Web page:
Stephen Daisley

Is shortbread unpatriotic? Some Scottish nationalists think so

Is shortbread unpatriotic? Some Scottish nationalists think so
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Robert Welch, founder of the John Birch Society, was a red-baiter of such ferocity he made Joe McCarthy look like Julius Rosenberg. There was almost no one in 1950s America Welch did not accuse of allegiance to the Soviet Union. His crusade reached its apogee as only it could with a 1958 tract naming President Dwight Eisenhower as 'a dedicated, conscious agent of the Communist conspiracy'. 

Scottish nationalism has arrived at its Robert Welch moment by declaring shortbread unpatriotic. The buttery biscuit went from beloved confection to traitorous treat after a nationalist, on a trip to Germany, spotted Walkers Shortbread being sold in a Union Jack tin. She posted a photograph of the offending packaging on Facebook with the message:

'It breaks my heart! This is how Walkers are marketing our famous Scottish shortbread in Germany! Our hard won Scottish branding is being systematically destroyed! For what? To protect their Union! I feel so sad and angry.'

If you're thinking, 'I'll bet everyone had a right old chuckle at that,' I would like to take this opportunity to apologise for my country. Far from being ridiculed, Angry Shortbread Lady has been embraced as a Paul Revere of sellout snacks. The National jumped on what, in the world of paranoid insularism they inhabit, is considered a story. In the assessment of Scotland's premier alt-Nat publication, this was 'more Union Jackery' of the sort it has taken a stand against with a name and shame campaign. (For several months now, the paper has encouraged readers to report companies that label Scottish products 'British' or feature the Union Flag. I can't tell you how much I wish this was a joke.) Because this is Scotland, a boycott was launched and Walkers Shortbread was forced to release a statement pleading that they 'take great pride in our Scottish heritage'.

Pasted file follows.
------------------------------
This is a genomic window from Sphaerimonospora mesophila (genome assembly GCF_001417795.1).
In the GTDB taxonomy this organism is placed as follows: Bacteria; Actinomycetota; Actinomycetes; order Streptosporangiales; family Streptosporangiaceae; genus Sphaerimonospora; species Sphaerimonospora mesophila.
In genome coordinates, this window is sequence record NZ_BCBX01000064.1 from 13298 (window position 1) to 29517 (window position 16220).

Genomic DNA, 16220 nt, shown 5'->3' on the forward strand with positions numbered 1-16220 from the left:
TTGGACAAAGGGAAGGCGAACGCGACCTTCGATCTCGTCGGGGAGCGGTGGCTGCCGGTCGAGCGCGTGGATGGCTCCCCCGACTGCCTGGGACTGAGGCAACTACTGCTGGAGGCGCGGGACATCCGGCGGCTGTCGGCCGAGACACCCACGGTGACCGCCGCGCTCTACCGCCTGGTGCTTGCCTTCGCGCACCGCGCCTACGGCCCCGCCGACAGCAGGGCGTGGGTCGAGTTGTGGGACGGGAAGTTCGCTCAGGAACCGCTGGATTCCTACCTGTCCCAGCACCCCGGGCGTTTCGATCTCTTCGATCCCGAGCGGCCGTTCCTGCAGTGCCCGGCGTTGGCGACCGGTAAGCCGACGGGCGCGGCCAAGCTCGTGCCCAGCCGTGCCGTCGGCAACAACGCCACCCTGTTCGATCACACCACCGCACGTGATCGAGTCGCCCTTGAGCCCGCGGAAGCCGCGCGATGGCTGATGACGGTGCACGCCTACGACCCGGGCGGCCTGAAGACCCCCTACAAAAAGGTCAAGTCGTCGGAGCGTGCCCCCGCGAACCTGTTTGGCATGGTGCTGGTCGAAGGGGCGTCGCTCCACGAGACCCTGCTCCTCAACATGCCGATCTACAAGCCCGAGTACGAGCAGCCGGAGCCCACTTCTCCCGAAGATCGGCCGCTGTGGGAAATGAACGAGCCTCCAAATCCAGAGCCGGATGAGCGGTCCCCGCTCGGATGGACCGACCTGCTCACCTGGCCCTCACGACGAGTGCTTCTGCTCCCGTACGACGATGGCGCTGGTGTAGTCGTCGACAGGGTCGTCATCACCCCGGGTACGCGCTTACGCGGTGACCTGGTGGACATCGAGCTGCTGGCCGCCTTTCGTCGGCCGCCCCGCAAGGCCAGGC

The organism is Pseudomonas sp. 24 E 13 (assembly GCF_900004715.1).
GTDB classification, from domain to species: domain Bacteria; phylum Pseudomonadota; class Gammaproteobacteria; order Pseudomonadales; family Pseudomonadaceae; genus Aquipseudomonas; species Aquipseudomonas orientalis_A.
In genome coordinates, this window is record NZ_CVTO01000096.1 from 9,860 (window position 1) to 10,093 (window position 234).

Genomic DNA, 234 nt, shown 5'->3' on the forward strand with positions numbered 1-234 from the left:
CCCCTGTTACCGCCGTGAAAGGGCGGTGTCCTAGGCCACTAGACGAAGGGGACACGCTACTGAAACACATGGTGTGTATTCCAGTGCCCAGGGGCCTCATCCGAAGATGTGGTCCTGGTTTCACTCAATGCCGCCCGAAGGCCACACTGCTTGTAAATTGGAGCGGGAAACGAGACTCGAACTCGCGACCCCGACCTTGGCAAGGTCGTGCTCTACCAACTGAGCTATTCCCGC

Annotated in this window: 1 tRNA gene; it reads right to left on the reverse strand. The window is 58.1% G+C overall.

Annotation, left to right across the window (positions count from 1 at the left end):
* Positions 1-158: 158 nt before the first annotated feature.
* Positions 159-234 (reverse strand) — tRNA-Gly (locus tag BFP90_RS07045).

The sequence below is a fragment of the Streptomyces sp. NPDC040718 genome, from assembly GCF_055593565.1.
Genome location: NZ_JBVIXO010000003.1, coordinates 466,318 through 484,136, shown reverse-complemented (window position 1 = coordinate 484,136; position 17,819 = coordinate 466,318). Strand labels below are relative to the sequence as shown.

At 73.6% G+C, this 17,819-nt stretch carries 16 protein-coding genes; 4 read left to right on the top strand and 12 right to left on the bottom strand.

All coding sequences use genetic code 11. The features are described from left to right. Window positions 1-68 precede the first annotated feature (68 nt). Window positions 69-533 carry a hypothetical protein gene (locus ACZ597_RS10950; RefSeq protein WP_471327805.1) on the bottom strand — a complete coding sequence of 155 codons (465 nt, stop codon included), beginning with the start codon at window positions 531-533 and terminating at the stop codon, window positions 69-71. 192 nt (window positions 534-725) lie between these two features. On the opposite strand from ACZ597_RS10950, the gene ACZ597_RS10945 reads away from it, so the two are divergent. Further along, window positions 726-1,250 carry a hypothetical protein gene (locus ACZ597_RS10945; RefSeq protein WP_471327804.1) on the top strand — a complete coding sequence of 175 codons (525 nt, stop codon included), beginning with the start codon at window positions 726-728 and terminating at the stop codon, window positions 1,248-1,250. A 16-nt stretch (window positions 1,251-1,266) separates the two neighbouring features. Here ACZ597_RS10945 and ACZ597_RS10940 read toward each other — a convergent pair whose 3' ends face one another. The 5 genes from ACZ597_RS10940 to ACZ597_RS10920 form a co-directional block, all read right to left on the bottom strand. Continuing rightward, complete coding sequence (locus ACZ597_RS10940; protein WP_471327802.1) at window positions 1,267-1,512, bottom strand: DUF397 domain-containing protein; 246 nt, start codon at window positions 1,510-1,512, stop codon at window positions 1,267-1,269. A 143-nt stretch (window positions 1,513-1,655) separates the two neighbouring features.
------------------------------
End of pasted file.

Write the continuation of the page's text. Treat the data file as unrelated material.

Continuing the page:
There are far greater sacrileges visited upon the nation's favourite tea break nibble. Consider those Sassenach heathens, from Nigella to Delia, who counsel the use of room-temperature butter in the baking process. For some unfathomable reason, the Magimix mafia conspire to deprive English palettes of the crisp, crumbly taste that only comes from cutting cold butter into the flour and sugar. The Barnett formula is not a subsidy, it's hush money. 

What about those joyless wretches who change the shortening and short-change the consumer with margarine? Or our excitable cousins across the pond who insist on adding icing or chocolate chips or – Heaven above – fruit? I'm not against irrational lynch mobs, but can we at least point our pitchforks in the direction of those who really deserve it?

But to nationalists, symbols are everything and every flap of the enemy's standard is like a stinging blow to their self-worth. When Ruth Davidson suggested this was all pretty embarrassing, she was called a 'British Nationalist' and 'ashamed to be Scottish' by SNP MSP Fulton MacGregor. MacGregor has not distinguished himself since confusing his swearing in at Holyrood with a revival of the White Heather Club. Still, his reaction was telling. Once again the SNP mask slipped to reveal swivelling eyes and a foaming mouth. 

This would be a quirky tale of Scotland's half-baked grievance culture but for the long, glum record of nationalists denigrating, boycotting and intimidating Scottish institutions and people who fail to toe the separatist line. It speaks to the centrality of marginal things to SNP politics and confirms the aimless resentment that still fizzles across the country. The SNP got to 45 per cent in the 2014 referendum by stirring animosity towards 'Westminster' and 'London', a code language that doesn't exactly require Alan Turing to decipher. They told the poor and the angry that their woes were not the fault of the SNP government but of elites out to get Scotland and by extension them. They unleashed a roiling victimhood that, shorn of the daily battle for independence, searches for an outlet in parochial prejudice and endless culture wars. All that's missing are red baseball caps sporting the legend 'Make Scotland Braw Again'.

That SNP energies would be channeled into dead-end rage when they have an entire government at their disposal says nothing good about nationalism and its willingness to set demagoguery aside and govern. They have the power to do almost anything to change Scotland for the better but they would rather pick fights with a shortbread tin. We should stick a Union Jack on the attainment gap and maybe they'll finally take an interest.